December 08, 2009
A week priorâ€¦
I lined up with Kate and Lindsay at the start of the Seattle Half Marathon. Less than 2 miles later, my knee had collapsed under me due to ITBS, and I couldnâ€™t finish. Ouch.
Fast forward one weekâ€¦
Two trips to an Active Release therapist and one heavy duty knee taping later, and Iâ€™m lined up at the start of the Las Vegas Rock and Roll Marathon, attempting my first 26.2 miler ever. Iâ€™m cautiously optimistic â€“ my knee hurts a fair amount but hasnâ€™t collapsed under me since I taped it up. Kinesiology Tape is the nuts.
And weâ€™re off.
It takes less than a mile to realize the pain is going to be severe, but manageable (or so I hope). We start out at a much slower pace than our previous training runs because of the sheer number of people at the start (28,000 people entered the race). Nevertheless, weâ€™re making decent time, all things considered, and are having a great time. Running the strip is awesome.
The marathon course takes you from the Mandalay Bay down toward the â€œWelcome to Las Vegasâ€ sign, then loops back downtown, past the Stratosphere, looping one last time near the Premium Outlet Mall on Charleston. At mile 3.3 we pass by the Paris and a large group of people split off to get married on their run. I love Vegas.
Overall, the first few miles are pretty uneventful. Itâ€™s COLD out â€” 36 degrees â€” so spectators arenâ€™t lined up as much as Iâ€™ve seen at other races. Guys hand out beer near the â€œLast Neighborhood Bar in Las Vegas,â€ shouting â€œitâ€™s not Gatorade!â€ Iâ€™m tempted, but decline. Weâ€™ve still got a long way to go.
After looping back around, we come back to the Fashion Mall. Marathoners take a right turn and head out toward Somerlin; half marathoners run back toward the Mandalay Bay to complete their journey. We take the right turn and jog past Nordstroms. Suddenly, the streets are wide open â€” of the 28,000 people running, Iâ€™d guess that well over 20k were running the half. As much fun as it is running with tons of people, itâ€™s nice to be able to run without dodging around people left and right. Weâ€™ve completed a little over 10 miles at this point, and Iâ€™m feeling more confident that no matter what, Iâ€™ll finish this race. The knee is around a 6/10 on the pain scale, but I figure Iâ€™ll take some painkillers past the 13mi mark and that should be enough to get me through.
From mile 10 to the halfway mark, things are really uneventful. At some point, we notice a guy running along with us: our paces seem to mesh really well. After a couple of slowdowns for water, Kate, Lindsay and I start chatting with him, sharing how we got into running, which races are next, and of course that this is my first. We never really declare it, but itâ€™s pretty clear that weâ€™re going to run together for a while.
The Vegas course is a great one â€” extraordinarily flat â€” but it makes me realize exactly how boring most of Las Vegas is. We pass one strip mall or housing development after another, keeping in step with our new friend Russ and picking up the pace gradually as we move along. We loop through a few neighborhoods, and around mile 20, turn around for a straight shot back to the Luxor. Itâ€™s at this point that we realize that while it felt flat on the way out, weâ€™ve been climbing a very gradual hill. And now weâ€™re on the downhill. I start entertaining notions of finishing strong, rather than just finishing. Our split (our time for the first half) on the way out was 2:20, which is a lot slower than our average, but expected given the condition of my knee. We start cruising on the way back, knocking off faster miles each step of the way â€“ 9:45, 9:30, 9:20, getting faster the closer we get back to the strip. By mile 23, we can see the Luxor looming in the distance, and the four of us silently agree to pick it up. We kick it into gear, finishing the stretch from mile 25 to 26 in 7:59.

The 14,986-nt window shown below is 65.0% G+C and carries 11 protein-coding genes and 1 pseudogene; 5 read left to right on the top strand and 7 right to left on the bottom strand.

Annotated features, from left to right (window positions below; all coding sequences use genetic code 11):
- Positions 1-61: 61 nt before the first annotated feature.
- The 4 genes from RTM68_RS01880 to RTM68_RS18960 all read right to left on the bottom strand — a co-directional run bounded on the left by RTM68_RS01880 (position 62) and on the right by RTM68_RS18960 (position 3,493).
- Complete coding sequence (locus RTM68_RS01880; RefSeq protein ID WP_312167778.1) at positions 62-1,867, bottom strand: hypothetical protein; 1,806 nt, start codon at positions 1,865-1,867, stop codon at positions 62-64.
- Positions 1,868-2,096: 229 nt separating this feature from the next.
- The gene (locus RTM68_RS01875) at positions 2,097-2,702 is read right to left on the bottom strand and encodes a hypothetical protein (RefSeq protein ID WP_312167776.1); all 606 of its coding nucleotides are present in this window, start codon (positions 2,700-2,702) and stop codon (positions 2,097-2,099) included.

The finish line is just around the corner, and the four of us are giving it everything we have, when Russâ€™ leg cramps up. He shouts at us to run ahead and finish strong, but thereâ€™s no chance of that. When Kate, Lindsay, and I talked about our goals for this race, we decided that our goal was to finish with our friends. Even though we just met him a handful of miles ago, Russ is one of us now, and weâ€™re finishing together, even if that means walking it out. Kate gives him some suggestions for stretches and after stretching for a minute or two, we start walking toward the finish line.
With just a bit left to go, Russ tests his leg out, and we switch from a walk to a shuffle, and back to a jog. Eventually we round the corner and see the finish line â€“ and Lindsay and Russ switch from a jog to a sprint. Kate and I follow suit. We cross in 4:32:40, shaving nearly 8 minutes off of our first half.
Itâ€™s tough to make it out clearly, but you can see the four of us crossing by clicking this link. From the left, youâ€™ll see Lindsay in Green, Russ in the Orange Hat, me in the white hat + beard lifting my arms, and Kate in the yellow.
Iâ€™m sure Iâ€™ll remember more details later as some of the other memories fade, but I wanted to get this memorialized here before I forgot anything. It definitely wonâ€™t be the last marathon that the four of us run together, though Iâ€™m hoping for a less injurious path to the race next time around. Once we get photos and videos, Iâ€™ll be sure to post them, but until thenâ€¦